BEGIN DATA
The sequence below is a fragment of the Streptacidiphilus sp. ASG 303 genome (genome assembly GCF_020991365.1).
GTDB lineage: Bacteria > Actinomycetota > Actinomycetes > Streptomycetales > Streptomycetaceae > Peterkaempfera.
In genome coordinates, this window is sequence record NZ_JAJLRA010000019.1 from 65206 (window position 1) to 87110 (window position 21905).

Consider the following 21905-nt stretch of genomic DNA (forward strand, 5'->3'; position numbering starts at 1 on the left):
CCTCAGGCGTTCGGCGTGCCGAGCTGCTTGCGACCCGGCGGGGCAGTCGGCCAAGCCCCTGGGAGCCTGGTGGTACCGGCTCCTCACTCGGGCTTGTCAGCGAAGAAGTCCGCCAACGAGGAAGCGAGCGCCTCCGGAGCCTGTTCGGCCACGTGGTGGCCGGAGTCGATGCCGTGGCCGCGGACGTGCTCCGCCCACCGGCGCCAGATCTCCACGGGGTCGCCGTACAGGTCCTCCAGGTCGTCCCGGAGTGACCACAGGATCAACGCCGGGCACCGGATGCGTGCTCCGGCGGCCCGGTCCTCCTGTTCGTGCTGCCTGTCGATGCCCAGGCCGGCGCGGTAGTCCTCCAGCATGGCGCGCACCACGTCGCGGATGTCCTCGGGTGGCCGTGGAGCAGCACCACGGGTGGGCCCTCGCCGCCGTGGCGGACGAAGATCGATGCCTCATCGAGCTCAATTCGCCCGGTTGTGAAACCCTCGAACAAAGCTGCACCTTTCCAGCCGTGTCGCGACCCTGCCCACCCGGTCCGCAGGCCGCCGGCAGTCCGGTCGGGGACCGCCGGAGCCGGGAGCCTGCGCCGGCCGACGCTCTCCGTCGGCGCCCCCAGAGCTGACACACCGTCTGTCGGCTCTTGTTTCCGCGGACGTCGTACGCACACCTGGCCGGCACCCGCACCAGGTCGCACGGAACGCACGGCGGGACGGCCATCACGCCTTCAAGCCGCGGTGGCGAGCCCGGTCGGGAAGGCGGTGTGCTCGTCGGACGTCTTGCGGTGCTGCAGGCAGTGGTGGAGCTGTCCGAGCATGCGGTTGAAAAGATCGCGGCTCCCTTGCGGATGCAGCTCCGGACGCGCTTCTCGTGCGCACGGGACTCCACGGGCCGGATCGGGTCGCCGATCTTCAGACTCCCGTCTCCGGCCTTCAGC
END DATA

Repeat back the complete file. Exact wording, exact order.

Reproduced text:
The sequence below is a fragment of the Streptacidiphilus sp. ASG 303 genome (genome assembly GCF_020991365.1).
GTDB lineage: Bacteria > Actinomycetota > Actinomycetes > Streptomycetales > Streptomycetaceae > Peterkaempfera.
In genome coordinates, this window is sequence record NZ_JAJLRA010000019.1 from 65206 (window position 1) to 87110 (window position 21905).

Consider the following 21905-nt stretch of genomic DNA (forward strand, 5'->3'; position numbering starts at 1 on the left):
CCTCAGGCGTTCGGCGTGCCGAGCTGCTTGCGACCCGGCGGGGCAGTCGGCCAAGCCCCTGGGAGCCTGGTGGTACCGGCTCCTCACTCGGGCTTGTCAGCGAAGAAGTCCGCCAACGAGGAAGCGAGCGCCTCCGGAGCCTGTTCGGCCACGTGGTGGCCGGAGTCGATGCCGTGGCCGCGGACGTGCTCCGCCCACCGGCGCCAGATCTCCACGGGGTCGCCGTACAGGTCCTCCAGGTCGTCCCGGAGTGACCACAGGATCAACGCCGGGCACCGGATGCGTGCTCCGGCGGCCCGGTCCTCCTGTTCGTGCTGCCTGTCGATGCCCAGGCCGGCGCGGTAGTCCTCCAGCATGGCGCGCACCACGTCGCGGATGTCCTCGGGTGGCCGTGGAGCAGCACCACGGGTGGGCCCTCGCCGCCGTGGCGGACGAAGATCGATGCCTCATCGAGCTCAATTCGCCCGGTTGTGAAACCCTCGAACAAAGCTGCACCTTTCCAGCCGTGTCGCGACCCTGCCCACCCGGTCCGCAGGCCGCCGGCAGTCCGGTCGGGGACCGCCGGAGCCGGGAGCCTGCGCCGGCCGACGCTCTCCGTCGGCGCCCCCAGAGCTGACACACCGTCTGTCGGCTCTTGTTTCCGCGGACGTCGTACGCACACCTGGCCGGCACCCGCACCAGGTCGCACGGAACGCACGGCGGGACGGCCATCACGCCTTCAAGCCGCGGTGGCGAGCCCGGTCGGGAAGGCGGTGTGCTCGTCGGACGTCTTGCGGTGCTGCAGGCAGTGGTGGAGCTGTCCGAGCATGCGGTTGAAAAGATCGCGGCTCCCTTGCGGATGCAGCTCCGGACGCGCTTCTCGTGCGCACGGGACTCCACGGGCCGGATCGGGTCGCCGATCTTCAGACTCCCGTCTCCGGCCTTCAGC